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Vinalhaven wind case goes to Maine High Court

Augusta – The Department of Environmental Protection is appealing a Kennebec Superior Court Justice’s March decision that the agency’s commissioner was in error when she weakened noise restrictions for a wind project on Vinalhaven.

Justice Michaela Murphy ruled March 10 that the state’s environmental protection commissioner, Patricia Aho, failed to provide evidence or reasoning for her decision to focus on Fox Island Wind project’s noise violations from a two night period rather than as a whole. Murphy, in her order, also added the commissioner’s past work for a firm representing the wind project created mistrust in the community.

Murphy ruled in favor of Fox Island Wind Neighbors, who petitioned the court in 2011, challenging Fox Islands Wind’s compliance with noise regulations.

The petitioners said Department of Environmental Protection Commissioner Patricia Aho acted on political motivation when she scaled back noise reduction requirements, acting against the advice of her staff.

The state has filed an appeal of Murphy’s decision based on four points, including whether the agency’s action is subject to judicial review, whether a third party has standing to challenge the action, and whether the separation of powers allows the court to review the department’s action.

In 2010, the DEP issued a formal non-compliance letter to Fox Islands Wind based on a specific complaint lodged by neighbors that on two nights in July, the turbines exceeded the night time sound limit. In 2011, Fox Islands Wind said it would reduce the sound only when meteorological conditions were similar to those on the nights cited, including times when the wind was blowing from the southwest. The department decided the Fox Islands Wind response was inadequate and drafted a counterproposal with provisions to ensure compliance with the noise rule, which Fox Islands Wind objected to.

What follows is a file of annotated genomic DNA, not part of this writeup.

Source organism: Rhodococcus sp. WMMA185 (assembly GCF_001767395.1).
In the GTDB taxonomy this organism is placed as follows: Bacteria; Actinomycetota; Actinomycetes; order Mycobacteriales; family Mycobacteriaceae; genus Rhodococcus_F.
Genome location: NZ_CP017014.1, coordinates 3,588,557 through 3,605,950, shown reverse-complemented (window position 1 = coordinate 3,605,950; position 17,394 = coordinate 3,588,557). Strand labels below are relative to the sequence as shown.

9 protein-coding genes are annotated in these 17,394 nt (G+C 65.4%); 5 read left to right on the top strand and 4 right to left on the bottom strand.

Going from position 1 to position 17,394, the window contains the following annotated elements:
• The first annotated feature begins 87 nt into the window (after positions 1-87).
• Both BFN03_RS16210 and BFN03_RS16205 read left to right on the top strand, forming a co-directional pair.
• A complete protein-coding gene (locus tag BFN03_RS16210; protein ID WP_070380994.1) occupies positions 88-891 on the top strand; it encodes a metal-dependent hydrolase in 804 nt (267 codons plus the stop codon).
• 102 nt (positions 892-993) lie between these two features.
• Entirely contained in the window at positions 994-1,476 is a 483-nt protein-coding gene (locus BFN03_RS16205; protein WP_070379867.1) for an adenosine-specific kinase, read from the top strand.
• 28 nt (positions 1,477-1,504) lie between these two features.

In June 2011, Aho took over as acting commissioner of the department. She had started working at the department earlier that year after employment as a lobbyist for Pierce Atwood, the firm representing Fox Islands Wind.

The fact that Aho was previously employed by Pierce Atwood, and that the order was issued in terms highly favorable to Fox Islands Wind do not, by themselves, prove bias, Murphy said in her ruling.

However, Murphy said the court recognizes the difficulties created by Aho’s continued participation in the matter, in light of her former affiliation with the firm. Aho’s participation was called antithetical to the notion of impartiality as expected by state agencies, the ruling said.

Murphy said the compliance order, issued by Aho 10 days after her appointment as commissioner, does not even attempt to explain the reasoning behind her decision.

The DEP’s defense is Aho based her decision on what was certain, as opposed to what is uncertain.

The petitioners asked the court to vacate the order and to replace it with an order drafted by DEP staff. The staff prepared a draft order requiring submission of data and requiring Fox Islands Wind to post operational sound and meteorological data on a website for public review.

The neighbors argued that under regulations for a small-scale wind energy development, the Fox Islands Wind Project must include a quiet area, located “where the daytime pre-development ambient hourly sound level at a protected location is equal to or less than 45 decibels and/or the nighttime pre-development ambient hourly sound level is equal to or less than 35 decibels.”

In that quiet area, according to the neighbors’ petition, sound levels from the turbines at any parcel of land containing a residence, or up to 500 feet from a residence or sleeping quarters, must be capped at 55 decibels between 7 a.m. and 7 p.m., and at 45 decibels during nighttime hours.

In May 2013, the department found Fox Islands Wind is operating in compliance with the department’s noise regulations, said court papers.